IN THE MASSACHUSETTS ASSEMBLY.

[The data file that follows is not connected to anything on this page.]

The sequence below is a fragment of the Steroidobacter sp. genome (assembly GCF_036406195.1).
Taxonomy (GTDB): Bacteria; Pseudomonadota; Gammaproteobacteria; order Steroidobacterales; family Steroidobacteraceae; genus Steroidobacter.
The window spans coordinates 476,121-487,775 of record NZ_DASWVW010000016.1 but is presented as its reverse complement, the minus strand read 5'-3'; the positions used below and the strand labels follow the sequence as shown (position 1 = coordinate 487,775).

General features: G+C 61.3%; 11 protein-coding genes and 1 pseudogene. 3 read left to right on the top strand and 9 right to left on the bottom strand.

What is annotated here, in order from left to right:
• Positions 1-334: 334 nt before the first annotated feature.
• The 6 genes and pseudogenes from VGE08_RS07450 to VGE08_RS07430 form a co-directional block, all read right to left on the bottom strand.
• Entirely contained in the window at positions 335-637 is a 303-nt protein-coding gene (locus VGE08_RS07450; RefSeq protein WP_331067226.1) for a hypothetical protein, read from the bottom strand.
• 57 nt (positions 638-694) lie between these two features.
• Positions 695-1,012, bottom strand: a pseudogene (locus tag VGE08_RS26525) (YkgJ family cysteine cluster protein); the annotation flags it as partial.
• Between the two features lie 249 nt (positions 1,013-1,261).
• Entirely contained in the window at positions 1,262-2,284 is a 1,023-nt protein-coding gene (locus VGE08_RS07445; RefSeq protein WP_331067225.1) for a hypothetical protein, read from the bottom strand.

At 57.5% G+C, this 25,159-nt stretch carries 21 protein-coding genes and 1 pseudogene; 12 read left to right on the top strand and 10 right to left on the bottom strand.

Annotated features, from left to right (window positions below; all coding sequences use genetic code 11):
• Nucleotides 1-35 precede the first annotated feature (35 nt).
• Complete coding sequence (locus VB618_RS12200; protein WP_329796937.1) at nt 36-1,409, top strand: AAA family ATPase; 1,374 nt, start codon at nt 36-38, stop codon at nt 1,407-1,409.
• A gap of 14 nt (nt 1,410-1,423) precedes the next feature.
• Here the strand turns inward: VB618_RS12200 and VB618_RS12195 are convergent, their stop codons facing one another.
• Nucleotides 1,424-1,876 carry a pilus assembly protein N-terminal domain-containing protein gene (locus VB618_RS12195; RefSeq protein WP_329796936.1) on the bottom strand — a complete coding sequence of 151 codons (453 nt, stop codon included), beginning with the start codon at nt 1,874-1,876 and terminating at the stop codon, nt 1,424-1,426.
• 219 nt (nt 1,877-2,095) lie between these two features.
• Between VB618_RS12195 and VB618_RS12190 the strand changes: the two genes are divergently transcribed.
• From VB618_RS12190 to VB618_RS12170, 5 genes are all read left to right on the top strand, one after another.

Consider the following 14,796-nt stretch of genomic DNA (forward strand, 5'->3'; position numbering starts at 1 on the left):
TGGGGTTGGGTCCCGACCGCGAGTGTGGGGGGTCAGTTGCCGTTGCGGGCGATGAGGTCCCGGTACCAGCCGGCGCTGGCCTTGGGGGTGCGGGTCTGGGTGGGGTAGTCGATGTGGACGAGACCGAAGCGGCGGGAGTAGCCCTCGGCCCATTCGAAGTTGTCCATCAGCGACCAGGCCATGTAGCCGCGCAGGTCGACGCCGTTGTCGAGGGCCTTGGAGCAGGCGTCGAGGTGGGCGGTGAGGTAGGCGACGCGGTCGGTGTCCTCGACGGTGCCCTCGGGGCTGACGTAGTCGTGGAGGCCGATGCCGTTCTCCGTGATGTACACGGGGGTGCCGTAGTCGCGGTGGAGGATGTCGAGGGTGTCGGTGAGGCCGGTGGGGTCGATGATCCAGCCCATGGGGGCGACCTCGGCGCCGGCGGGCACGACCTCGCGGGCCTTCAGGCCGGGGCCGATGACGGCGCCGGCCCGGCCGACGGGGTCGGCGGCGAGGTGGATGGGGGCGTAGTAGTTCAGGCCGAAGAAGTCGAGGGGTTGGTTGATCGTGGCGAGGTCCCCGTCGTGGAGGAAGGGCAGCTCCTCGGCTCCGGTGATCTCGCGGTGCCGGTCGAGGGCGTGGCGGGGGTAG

IN the year 1764, when the agitation concerning the impending Stamp Act was disturbing the colonies, Samuel Adams had reached the age of forty-two. Even now his hair was becoming gray, and a peculiar tremulousness of the head and hands made it seems as if he were already on the threshold of old age. His constitution, nevertheless, was remarkably sound. His frame, of about medium stature, was muscular and well-knit. His eyes were a clear steel gray, his nose prominent, the lower part of his face capable of great sternness of look, but in ordinary intercourse wearing a genial expression. Life had brought to him much of hardship. In 1757 his wife ha died, leaving to him a son, still another Samuel Adams, and a daughter. Misfortune had followed him in business. The malt-house had been an utter failure; his patrimony had vanished little by little, so that beyond the fair mansion on Purchase Street, with its pleasant harbor view, little else remained to